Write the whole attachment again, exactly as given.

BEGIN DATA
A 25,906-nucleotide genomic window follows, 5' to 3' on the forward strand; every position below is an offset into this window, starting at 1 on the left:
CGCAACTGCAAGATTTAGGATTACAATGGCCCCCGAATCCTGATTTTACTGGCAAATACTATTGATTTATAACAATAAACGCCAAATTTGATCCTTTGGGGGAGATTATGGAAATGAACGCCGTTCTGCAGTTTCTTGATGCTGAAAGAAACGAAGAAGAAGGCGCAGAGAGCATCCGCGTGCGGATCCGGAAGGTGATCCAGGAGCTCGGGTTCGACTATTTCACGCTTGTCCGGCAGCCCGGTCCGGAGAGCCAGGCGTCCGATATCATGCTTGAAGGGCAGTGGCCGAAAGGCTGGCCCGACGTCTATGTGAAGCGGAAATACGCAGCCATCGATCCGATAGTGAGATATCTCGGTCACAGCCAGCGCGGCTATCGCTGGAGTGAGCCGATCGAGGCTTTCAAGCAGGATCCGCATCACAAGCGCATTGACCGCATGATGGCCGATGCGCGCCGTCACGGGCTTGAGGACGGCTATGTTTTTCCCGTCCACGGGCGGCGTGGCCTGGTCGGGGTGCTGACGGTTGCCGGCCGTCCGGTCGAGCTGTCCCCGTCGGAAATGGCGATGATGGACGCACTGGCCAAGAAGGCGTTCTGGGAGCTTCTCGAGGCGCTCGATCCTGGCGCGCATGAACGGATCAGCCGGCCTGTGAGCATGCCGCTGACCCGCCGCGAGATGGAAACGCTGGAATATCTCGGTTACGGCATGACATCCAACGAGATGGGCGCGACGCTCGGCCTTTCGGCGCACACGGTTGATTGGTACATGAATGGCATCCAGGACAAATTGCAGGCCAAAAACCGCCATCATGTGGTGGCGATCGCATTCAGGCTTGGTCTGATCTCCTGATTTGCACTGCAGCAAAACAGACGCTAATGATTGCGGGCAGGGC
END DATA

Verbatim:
A 25,906-nucleotide genomic window follows, 5' to 3' on the forward strand; every position below is an offset into this window, starting at 1 on the left:
CGCAACTGCAAGATTTAGGATTACAATGGCCCCCGAATCCTGATTTTACTGGCAAATACTATTGATTTATAACAATAAACGCCAAATTTGATCCTTTGGGGGAGATTATGGAAATGAACGCCGTTCTGCAGTTTCTTGATGCTGAAAGAAACGAAGAAGAAGGCGCAGAGAGCATCCGCGTGCGGATCCGGAAGGTGATCCAGGAGCTCGGGTTCGACTATTTCACGCTTGTCCGGCAGCCCGGTCCGGAGAGCCAGGCGTCCGATATCATGCTTGAAGGGCAGTGGCCGAAAGGCTGGCCCGACGTCTATGTGAAGCGGAAATACGCAGCCATCGATCCGATAGTGAGATATCTCGGTCACAGCCAGCGCGGCTATCGCTGGAGTGAGCCGATCGAGGCTTTCAAGCAGGATCCGCATCACAAGCGCATTGACCGCATGATGGCCGATGCGCGCCGTCACGGGCTTGAGGACGGCTATGTTTTTCCCGTCCACGGGCGGCGTGGCCTGGTCGGGGTGCTGACGGTTGCCGGCCGTCCGGTCGAGCTGTCCCCGTCGGAAATGGCGATGATGGACGCACTGGCCAAGAAGGCGTTCTGGGAGCTTCTCGAGGCGCTCGATCCTGGCGCGCATGAACGGATCAGCCGGCCTGTGAGCATGCCGCTGACCCGCCGCGAGATGGAAACGCTGGAATATCTCGGTTACGGCATGACATCCAACGAGATGGGCGCGACGCTCGGCCTTTCGGCGCACACGGTTGATTGGTACATGAATGGCATCCAGGACAAATTGCAGGCCAAAAACCGCCATCATGTGGTGGCGATCGCATTCAGGCTTGGTCTGATCTCCTGATTTGCACTGCAGCAAAACAGACGCTAATGATTGCGGGCAGGGC